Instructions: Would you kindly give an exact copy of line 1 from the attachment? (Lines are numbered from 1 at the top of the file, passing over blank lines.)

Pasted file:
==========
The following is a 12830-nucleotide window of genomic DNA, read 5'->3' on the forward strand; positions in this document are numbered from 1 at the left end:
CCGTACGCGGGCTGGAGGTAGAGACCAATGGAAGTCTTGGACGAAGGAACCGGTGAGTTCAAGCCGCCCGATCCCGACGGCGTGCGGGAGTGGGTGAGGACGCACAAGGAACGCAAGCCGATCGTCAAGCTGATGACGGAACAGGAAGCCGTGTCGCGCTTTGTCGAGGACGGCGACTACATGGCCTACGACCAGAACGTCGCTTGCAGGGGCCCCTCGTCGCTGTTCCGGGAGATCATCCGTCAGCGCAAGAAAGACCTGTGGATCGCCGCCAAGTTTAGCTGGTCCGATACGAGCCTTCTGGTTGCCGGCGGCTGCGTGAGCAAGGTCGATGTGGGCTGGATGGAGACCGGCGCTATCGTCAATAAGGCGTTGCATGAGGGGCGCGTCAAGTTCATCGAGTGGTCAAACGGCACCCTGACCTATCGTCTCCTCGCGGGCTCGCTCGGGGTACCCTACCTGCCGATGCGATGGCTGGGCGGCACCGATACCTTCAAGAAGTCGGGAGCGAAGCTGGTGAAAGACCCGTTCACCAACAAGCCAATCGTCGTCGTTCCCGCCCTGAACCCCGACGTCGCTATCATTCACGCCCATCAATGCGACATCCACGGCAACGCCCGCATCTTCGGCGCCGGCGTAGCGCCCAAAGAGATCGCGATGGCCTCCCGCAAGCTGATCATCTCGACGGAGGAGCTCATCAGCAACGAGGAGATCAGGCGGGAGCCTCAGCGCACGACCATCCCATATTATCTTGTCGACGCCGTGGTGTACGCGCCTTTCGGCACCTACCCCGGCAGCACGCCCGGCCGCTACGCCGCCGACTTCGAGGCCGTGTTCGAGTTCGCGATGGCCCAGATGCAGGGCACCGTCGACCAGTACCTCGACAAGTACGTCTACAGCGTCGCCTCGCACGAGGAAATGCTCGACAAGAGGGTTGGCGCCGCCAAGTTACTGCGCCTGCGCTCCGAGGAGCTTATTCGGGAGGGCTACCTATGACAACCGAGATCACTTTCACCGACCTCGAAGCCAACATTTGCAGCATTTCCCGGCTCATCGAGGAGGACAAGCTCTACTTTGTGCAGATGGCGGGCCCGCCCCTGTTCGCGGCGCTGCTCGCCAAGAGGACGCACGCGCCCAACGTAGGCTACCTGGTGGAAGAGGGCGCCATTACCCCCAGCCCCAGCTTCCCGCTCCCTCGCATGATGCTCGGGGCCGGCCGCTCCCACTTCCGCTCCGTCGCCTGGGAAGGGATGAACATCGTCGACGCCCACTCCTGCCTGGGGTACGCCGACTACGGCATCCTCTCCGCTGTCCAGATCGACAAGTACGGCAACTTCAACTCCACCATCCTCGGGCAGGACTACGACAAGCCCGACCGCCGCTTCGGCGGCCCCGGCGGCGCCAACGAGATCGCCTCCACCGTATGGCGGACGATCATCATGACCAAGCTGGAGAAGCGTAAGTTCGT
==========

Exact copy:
The following is a 12830-nucleotide window of genomic DNA, read 5'->3' on the forward strand; positions in this document are numbered from 1 at the left end: